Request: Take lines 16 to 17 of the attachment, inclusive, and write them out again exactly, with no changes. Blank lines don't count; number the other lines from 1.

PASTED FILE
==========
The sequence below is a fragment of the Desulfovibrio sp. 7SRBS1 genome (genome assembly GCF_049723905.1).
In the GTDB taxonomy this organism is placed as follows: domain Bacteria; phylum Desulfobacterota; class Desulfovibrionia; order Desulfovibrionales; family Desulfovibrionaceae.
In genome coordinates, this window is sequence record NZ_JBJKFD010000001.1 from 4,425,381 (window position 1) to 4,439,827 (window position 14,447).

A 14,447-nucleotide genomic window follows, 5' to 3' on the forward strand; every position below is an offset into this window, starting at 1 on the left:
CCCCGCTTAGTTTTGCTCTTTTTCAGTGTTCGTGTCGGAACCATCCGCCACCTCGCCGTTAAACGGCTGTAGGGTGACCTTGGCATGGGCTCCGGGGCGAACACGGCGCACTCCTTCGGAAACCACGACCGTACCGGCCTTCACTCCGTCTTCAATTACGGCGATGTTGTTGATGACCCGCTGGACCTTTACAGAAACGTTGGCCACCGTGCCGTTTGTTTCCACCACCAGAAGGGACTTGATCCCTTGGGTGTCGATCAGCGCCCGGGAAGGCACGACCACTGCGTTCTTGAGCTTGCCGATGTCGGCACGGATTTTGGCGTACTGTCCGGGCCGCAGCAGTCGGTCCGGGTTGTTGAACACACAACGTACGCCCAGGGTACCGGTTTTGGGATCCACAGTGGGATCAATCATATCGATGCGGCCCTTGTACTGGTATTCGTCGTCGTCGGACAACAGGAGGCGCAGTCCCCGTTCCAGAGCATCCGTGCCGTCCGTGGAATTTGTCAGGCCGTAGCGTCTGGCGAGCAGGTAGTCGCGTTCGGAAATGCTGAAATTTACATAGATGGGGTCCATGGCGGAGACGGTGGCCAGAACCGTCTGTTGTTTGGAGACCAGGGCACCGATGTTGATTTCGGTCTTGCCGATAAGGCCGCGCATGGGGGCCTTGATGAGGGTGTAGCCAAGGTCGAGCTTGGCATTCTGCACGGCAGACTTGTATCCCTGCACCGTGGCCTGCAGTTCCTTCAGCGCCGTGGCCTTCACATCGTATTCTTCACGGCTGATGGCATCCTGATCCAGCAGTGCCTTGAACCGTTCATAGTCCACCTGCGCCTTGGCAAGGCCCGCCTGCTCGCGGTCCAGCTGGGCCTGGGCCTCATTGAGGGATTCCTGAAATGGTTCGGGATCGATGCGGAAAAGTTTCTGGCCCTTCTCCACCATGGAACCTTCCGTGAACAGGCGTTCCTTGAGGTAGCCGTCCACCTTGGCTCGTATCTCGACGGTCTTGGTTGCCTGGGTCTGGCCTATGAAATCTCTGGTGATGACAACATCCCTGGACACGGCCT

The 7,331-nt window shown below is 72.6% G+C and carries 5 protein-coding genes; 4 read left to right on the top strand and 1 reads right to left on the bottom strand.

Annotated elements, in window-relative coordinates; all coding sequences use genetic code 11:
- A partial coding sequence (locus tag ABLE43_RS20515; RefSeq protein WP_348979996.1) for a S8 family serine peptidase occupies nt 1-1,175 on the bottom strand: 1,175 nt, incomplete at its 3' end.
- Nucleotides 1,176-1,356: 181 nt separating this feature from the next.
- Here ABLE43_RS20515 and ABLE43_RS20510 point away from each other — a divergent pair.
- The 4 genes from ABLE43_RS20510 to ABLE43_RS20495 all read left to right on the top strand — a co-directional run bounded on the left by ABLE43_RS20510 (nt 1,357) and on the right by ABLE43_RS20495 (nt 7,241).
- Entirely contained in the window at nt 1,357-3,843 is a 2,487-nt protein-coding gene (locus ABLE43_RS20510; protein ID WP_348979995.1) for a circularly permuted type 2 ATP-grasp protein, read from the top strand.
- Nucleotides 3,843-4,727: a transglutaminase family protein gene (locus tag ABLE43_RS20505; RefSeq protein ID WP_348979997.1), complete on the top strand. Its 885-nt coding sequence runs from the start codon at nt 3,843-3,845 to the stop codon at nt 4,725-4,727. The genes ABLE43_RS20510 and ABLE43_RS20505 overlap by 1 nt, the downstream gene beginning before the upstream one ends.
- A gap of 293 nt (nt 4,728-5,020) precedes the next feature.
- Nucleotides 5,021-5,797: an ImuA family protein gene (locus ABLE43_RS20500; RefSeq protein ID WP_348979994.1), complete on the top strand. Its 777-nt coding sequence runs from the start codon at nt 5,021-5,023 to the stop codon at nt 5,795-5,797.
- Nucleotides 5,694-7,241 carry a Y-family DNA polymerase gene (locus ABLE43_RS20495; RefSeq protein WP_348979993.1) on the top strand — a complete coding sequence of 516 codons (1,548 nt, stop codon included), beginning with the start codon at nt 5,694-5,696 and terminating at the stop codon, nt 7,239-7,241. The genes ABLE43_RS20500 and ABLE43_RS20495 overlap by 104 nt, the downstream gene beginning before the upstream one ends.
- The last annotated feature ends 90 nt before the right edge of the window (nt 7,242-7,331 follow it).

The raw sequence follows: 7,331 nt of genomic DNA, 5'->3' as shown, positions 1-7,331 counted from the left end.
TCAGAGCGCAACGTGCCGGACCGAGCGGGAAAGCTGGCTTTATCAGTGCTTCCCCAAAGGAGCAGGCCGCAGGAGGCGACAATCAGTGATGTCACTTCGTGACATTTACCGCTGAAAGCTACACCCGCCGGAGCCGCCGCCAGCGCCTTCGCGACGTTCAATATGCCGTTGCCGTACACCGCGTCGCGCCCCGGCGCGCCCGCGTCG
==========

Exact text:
- Nucleotides 5,694-7,241 carry a Y-family DNA polymerase gene (locus ABLE43_RS20495; RefSeq protein WP_348979993.1) on the top strand — a complete coding sequence of 516 codons (1,548 nt, stop codon included), beginning with the start codon at nt 5,694-5,696 and terminating at the stop codon, nt 7,239-7,241. The genes ABLE43_RS20500 and ABLE43_RS20495 overlap by 104 nt, the downstream gene beginning before the upstream one ends.
- The last annotated feature ends 90 nt before the right edge of the window (nt 7,242-7,331 follow it).